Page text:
prohibitionAt 3:32 p.m., Mountain Standard Time, on December 5, 1933, Utah ratified the 21st Amendment to the Constitution, the 36th state to do so (close on the heels of Pennsylvania and Ohio). It was the magic number required to repeal the 18th Amendment. Booze was back. The so-called noble experiment, 13 years worth of national prohibition of alcohol in America, had ended, having been pretty much a dismal failure.

Prohibition was supposed to reduce crime and corruption, solve social problems, reduce the tax burden created by prisons and poorhouses, and improve health, hygiene and good manners throughout the country. Instead it ushered in the likes of Al Capone and made a lot of ordinarily law-abiding citizens petty criminals. We got bootlegging and speakeasies, moonshine and bathtub gin.

By the early 1930s the electorate had pretty much demonstrated a profound distaste for abstinence. When Franklin Roosevelt ran for President in 1932 pledging repeal, it was bye-bye tee-totaling Herbert Hoover. The new President celebrated with his own dirty martini.

Alas, it wasn’t freedom from sobriety for everyone. Several states continued Prohibition with state temperance laws. Mississippi didn’t join Tipplers Unanimous until 1966.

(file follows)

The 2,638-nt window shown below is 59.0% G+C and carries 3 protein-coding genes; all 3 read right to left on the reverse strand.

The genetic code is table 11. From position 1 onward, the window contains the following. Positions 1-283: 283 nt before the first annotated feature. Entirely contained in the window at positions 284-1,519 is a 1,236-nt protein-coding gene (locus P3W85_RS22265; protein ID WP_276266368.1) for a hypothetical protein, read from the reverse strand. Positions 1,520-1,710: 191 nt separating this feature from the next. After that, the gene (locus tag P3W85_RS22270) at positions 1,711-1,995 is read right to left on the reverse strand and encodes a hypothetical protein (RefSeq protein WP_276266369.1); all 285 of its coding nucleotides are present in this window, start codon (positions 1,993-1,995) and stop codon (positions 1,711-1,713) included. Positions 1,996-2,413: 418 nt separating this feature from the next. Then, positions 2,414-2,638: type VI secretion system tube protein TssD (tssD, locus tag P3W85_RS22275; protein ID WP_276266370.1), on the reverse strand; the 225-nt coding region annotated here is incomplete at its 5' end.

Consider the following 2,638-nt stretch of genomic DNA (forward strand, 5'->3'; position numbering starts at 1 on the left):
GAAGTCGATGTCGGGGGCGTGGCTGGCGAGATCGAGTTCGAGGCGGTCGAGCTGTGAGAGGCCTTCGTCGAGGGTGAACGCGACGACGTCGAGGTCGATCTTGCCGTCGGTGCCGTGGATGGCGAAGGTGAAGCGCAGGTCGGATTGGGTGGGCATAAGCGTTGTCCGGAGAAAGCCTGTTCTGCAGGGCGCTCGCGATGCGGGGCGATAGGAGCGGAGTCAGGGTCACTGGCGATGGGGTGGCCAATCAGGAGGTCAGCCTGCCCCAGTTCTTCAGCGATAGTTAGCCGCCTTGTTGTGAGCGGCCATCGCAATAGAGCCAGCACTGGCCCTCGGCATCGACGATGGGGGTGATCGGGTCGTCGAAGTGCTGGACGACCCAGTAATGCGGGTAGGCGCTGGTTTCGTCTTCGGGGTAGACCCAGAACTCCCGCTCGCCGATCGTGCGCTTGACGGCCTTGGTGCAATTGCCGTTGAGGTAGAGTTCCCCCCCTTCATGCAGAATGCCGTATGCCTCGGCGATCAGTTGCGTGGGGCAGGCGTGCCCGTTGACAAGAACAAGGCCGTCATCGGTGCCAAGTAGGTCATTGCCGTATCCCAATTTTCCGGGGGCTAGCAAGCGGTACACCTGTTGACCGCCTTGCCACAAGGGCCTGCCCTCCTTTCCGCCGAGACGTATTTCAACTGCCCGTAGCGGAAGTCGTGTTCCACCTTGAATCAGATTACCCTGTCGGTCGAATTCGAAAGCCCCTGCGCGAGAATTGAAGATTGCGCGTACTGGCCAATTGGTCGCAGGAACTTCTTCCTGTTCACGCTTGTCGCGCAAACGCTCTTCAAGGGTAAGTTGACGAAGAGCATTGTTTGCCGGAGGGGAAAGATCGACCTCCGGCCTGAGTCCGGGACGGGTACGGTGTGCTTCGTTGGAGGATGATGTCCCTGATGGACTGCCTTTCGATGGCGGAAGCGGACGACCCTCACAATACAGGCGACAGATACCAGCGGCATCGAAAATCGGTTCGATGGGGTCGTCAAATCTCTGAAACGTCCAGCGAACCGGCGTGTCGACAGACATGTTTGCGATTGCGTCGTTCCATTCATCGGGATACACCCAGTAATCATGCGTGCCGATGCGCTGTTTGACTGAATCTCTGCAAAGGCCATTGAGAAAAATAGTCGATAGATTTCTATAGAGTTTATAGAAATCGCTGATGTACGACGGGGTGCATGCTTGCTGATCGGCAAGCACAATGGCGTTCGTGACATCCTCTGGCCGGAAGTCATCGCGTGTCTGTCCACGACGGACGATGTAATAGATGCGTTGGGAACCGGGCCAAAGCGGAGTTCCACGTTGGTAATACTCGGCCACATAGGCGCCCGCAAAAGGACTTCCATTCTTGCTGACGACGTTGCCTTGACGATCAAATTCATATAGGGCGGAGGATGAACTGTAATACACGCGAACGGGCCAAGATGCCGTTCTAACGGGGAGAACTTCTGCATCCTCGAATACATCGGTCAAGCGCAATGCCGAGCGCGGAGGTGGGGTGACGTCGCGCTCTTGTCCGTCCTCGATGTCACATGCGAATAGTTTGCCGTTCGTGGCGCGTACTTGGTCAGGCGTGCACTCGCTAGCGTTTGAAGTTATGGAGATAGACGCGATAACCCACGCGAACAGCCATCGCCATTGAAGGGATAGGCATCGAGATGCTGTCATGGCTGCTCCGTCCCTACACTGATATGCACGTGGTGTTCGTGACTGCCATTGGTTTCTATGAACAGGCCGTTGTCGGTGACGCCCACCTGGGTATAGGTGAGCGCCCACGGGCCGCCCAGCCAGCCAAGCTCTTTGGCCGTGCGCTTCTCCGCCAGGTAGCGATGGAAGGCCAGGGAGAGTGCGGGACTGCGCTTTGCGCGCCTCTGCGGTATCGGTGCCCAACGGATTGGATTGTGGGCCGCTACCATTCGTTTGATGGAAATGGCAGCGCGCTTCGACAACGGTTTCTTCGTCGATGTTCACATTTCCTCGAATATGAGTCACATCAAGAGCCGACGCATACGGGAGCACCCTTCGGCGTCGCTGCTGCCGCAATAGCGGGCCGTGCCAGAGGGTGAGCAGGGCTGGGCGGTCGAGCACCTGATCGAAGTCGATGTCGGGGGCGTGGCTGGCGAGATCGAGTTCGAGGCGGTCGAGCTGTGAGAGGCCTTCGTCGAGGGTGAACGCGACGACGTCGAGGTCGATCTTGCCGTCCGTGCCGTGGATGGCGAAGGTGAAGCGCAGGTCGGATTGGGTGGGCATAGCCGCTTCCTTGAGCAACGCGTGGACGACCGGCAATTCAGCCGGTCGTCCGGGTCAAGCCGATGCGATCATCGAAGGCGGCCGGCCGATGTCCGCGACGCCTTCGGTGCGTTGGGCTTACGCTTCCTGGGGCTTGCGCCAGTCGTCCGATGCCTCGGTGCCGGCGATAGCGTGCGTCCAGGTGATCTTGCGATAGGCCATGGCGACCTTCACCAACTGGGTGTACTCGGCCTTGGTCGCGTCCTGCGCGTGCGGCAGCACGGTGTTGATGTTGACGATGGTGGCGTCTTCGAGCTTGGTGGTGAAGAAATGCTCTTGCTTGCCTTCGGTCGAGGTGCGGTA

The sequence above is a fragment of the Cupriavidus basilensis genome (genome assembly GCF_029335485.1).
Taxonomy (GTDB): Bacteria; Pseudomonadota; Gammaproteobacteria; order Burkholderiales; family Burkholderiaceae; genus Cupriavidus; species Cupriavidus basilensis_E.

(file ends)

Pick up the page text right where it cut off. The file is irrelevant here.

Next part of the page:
A few observations overheard on the occasion:

“I think the warning labels on alcoholic beverages are too bland. They should be more vivid. Here is one I would suggest: “Alcohol will turn you into the same asshole your father was.” ― George Carlin

“We were not a hugging people. In terms of emotional comfort it was our belief that no amount of physical contact could match the healing powers of a well made cocktail.”― David Sedaris

“I like to have a martini,
Two at the very most.
After three I’m under the table,
after four I’m under my host.”
― Dorothy Parker

“When a man who is drinking neat gin starts talking about his mother he is past all argument.” ― C.S. Forester

“In wine there is wisdom, in beer there is Freedom, in water there is bacteria.” ― Benjamin Franklin

“It’s 4:58 on Friday afternoon. Do you know where your margarita is?” ― Amy Neftzger

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